Don’t accuse a plus size woman of hating on herself just because she refuses to wear a bikini; ever consider she might’ve had skin cancer?

Self-love should not mean raising your risk of melanoma.

It’s a very fair question:
Will there be a surge in skin cancer diagnoses 20 years from now, or even 10 years, due to all the women wearing bikinis to the beach when – prior to the self-love movement — they would have normally been much more covered up?

If there’s an uptick in skin cancer diagnoses years from now, there’ll be no way to prove that it was caused by the influx of women wearing bikinis who, in the absence of the body positive movement, would have worn cover-ups or not even gone to the beach.

Nevertheless, it’s a pretty smart question that may be answered in the years to come.

“The ‘self-love’ movement for abandoning cover-ups for bikinis at the beach will definitely have its consequences,” begins Erum Ilyas, MD, a board certified dermatologist who performs adult and pediatric medical dermatology, cosmetic dermatology and skin cancer treatment at Montgomery Dermatology, LLC.

“However, with the right guidance, this is not inevitable,” continues Dr. Ilyas.

“The bottom line is that the exposure to UV rays, especially when most intense during peak sun hours, damages the DNA of our cells. The effects of this damage are not always seen immediately.” 

Bopo influencers have a tendency to believe that if a fat woman is in swimwear cover-ups at the beach, she lacks self-confidence, lacks self-love and needs to shed the cover-up.

She looks as confident as a same-size woman in a string bikini. Source:

What about the possibility she’s covered up to protect her skin from the sun’s harmful rays?

Her arms and back may be exposed, but maybe that’s a comfort issue, especially in the heat. Her legs are covered because she wants to limit sun exposure.

Or maybe the beachwear tunic is to shield the sun’s rays from a sensitive back.

Where is it engraved in stone, gold or marble that women MUST wear a bikini to the beach, especially if they’re fat?

If you want to practice self-love, do so by taking measures to prevent skin cancer. This doesn’t mean you must give up bikinis if you normally wear them.

“This body positive messaging should not just be about body type but also being positive messaging about our innate melanin production!” says Dr. Ilyas.

“This would mean that I welcome the movement as long as it means putting sunblock on from head to toe and everywhere in between before putting your bikini on for a day at the beach! And, of course, reapply.”

Maybe that fat woman who’s “all covered up” was once diagnosed with melanoma, which when not caught early, is quite deadly.

There’s no shame in “keeping it covered up.” Source:

Maybe she burns easily. Maybe she’s never had melanoma but has risk factors such as family history, very fair skin and blue eyes.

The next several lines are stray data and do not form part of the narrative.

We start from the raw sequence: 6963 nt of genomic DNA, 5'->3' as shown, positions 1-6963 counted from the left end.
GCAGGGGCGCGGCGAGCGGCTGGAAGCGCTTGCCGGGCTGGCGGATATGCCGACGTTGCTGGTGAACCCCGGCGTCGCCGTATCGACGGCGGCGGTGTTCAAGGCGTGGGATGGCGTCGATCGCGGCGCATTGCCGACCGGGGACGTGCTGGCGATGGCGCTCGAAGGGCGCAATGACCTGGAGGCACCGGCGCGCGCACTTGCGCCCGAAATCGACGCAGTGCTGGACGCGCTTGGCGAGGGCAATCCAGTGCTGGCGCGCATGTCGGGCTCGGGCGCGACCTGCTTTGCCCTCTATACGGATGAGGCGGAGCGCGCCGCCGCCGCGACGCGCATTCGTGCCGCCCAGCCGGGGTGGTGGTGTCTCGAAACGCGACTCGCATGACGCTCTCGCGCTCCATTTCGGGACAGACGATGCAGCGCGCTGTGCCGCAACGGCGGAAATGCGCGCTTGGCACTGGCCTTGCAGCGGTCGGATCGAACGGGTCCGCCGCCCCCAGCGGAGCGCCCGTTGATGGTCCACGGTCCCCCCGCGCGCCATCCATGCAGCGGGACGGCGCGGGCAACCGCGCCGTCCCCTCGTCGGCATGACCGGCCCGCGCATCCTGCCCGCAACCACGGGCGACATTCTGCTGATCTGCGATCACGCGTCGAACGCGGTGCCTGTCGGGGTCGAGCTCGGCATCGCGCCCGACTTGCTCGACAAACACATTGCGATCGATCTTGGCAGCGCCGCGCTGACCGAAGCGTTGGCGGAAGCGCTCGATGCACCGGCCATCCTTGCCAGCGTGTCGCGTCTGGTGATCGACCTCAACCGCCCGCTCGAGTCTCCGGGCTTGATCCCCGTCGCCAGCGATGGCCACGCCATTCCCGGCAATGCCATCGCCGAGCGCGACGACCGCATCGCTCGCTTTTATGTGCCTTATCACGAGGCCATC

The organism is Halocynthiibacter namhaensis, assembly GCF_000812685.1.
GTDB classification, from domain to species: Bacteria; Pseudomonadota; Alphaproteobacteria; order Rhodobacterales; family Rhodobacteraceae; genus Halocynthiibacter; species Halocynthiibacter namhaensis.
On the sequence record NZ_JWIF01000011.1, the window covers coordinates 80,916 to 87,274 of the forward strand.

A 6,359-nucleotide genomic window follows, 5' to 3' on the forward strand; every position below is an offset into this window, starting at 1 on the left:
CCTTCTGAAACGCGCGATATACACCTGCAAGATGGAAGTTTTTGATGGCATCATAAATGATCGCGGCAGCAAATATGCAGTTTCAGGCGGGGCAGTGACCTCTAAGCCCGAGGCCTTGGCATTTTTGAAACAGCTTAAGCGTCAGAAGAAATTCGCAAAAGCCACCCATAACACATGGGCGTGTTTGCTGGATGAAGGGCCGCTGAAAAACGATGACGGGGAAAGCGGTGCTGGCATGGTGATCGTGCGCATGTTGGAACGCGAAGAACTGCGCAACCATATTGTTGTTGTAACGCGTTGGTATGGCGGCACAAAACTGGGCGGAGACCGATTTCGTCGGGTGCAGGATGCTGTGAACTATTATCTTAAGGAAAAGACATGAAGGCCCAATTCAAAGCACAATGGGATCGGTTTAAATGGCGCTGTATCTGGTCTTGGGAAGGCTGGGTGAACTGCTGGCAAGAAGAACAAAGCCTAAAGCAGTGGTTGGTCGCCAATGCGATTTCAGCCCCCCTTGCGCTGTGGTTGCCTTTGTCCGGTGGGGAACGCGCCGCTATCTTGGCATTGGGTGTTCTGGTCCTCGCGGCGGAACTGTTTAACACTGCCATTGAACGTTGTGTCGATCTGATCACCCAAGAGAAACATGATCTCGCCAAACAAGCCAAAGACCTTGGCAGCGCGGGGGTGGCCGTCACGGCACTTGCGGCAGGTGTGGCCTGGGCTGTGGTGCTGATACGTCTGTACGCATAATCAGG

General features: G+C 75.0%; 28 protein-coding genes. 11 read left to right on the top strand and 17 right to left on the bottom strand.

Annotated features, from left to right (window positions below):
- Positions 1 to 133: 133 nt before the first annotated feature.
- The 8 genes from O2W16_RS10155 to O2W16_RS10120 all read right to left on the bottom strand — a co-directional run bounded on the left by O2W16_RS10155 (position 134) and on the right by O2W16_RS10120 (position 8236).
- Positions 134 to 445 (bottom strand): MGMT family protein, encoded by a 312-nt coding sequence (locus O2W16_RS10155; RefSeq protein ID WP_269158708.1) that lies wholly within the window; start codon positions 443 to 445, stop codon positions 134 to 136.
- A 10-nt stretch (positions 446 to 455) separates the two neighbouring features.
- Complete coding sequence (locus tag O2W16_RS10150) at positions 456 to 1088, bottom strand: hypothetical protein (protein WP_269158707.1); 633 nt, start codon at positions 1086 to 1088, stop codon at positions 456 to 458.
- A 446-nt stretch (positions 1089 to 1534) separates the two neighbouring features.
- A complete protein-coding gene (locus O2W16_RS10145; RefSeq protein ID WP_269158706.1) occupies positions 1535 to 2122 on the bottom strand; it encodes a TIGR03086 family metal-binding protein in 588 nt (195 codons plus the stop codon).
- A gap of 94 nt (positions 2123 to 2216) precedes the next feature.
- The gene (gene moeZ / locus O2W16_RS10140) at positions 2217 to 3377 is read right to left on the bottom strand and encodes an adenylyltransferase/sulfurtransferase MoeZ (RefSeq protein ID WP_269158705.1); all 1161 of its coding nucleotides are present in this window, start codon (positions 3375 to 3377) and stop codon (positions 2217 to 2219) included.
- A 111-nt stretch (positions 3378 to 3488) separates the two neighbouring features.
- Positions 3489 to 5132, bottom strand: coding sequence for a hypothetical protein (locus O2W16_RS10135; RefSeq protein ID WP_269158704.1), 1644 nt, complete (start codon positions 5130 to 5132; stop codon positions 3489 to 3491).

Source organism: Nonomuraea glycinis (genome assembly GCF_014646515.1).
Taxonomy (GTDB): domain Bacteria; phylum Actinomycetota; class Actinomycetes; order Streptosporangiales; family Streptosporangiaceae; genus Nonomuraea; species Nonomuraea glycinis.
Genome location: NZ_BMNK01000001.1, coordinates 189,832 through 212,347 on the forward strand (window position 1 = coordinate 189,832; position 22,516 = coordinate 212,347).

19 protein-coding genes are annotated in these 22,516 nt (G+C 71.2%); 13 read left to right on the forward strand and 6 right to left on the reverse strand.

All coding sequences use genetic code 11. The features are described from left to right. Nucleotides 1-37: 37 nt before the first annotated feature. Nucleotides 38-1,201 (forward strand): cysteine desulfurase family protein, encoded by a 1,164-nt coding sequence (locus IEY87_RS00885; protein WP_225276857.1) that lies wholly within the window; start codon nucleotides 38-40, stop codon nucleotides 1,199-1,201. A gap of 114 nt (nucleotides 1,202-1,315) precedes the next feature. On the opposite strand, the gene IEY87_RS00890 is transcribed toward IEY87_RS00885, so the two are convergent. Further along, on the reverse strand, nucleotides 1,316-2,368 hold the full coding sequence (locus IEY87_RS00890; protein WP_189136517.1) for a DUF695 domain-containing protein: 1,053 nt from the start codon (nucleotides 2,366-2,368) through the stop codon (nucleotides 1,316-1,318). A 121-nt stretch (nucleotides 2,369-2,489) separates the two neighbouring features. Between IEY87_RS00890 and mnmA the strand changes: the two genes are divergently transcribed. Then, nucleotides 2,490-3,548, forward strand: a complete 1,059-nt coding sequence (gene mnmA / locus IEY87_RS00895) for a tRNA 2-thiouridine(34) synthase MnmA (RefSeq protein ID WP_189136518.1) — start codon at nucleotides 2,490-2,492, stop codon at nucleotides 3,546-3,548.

THINK, PEOPLE! Don’t be so quick to pass judgement on every fat woman who won’t wear a bikini or keeps one-half of her body covered up on the beach.

She may have medical reasons for this that are not obvious to the bopo onlookers sunning themselves with barely anything on their bodies. Let’s have a better definition of self-love.

Self-love may equate to keeping the skin youthful looking – and one way to do that is to limit sun exposure.

Keeping oneself covered up at the beach does NOT mean depriving oneself from full living.

Maybe that covered-up plus size woman lives up life by going inline skating, bicycling and hiking with her kids. Do you?

  • A lot of sunlight exposure promotes premature wrinkling of the skin.
  • You spend most of your life OFF the beach.

So what’s more important? Trying to prove something, some kind of effing of the beauty standards, by flaunting a bikini on the beach?

Or not submitting to this pretense and instead protecting your skin with more cover-up on the beach, so that during all the time you spend OFF the beach, people notice how glowing and youthful your skin looks?

Again, nobody is saying ditch the bikini if you’ve always worn them. Slathering on the sunscreen is what you need to do.

“If we consider the full picture on safe body positive messaging, then we will not necessarily see spikes in skin cancer,” says Dr. Erum, founder of the AmberNoon line of fashionable sun-protective clothing.

Don’t EVER, for a single second, feel you must not love yourself just because you refuse to wear a bikini or two piece suit. Otherwise, all that self-lovin’ might lead to skin cancer.

Dr. Ilyas is the founder of the AmberNoon line of fashionable sun-protective clothing. 
Lorra Garrick has been covering medical, fitness and cybersecurity topics for many years, having written thousands of articles for print magazines and websites, including as a ghostwriter. She’s also a former ACE-certified personal trainer.  


Top image: Shutterstock/Erica Smi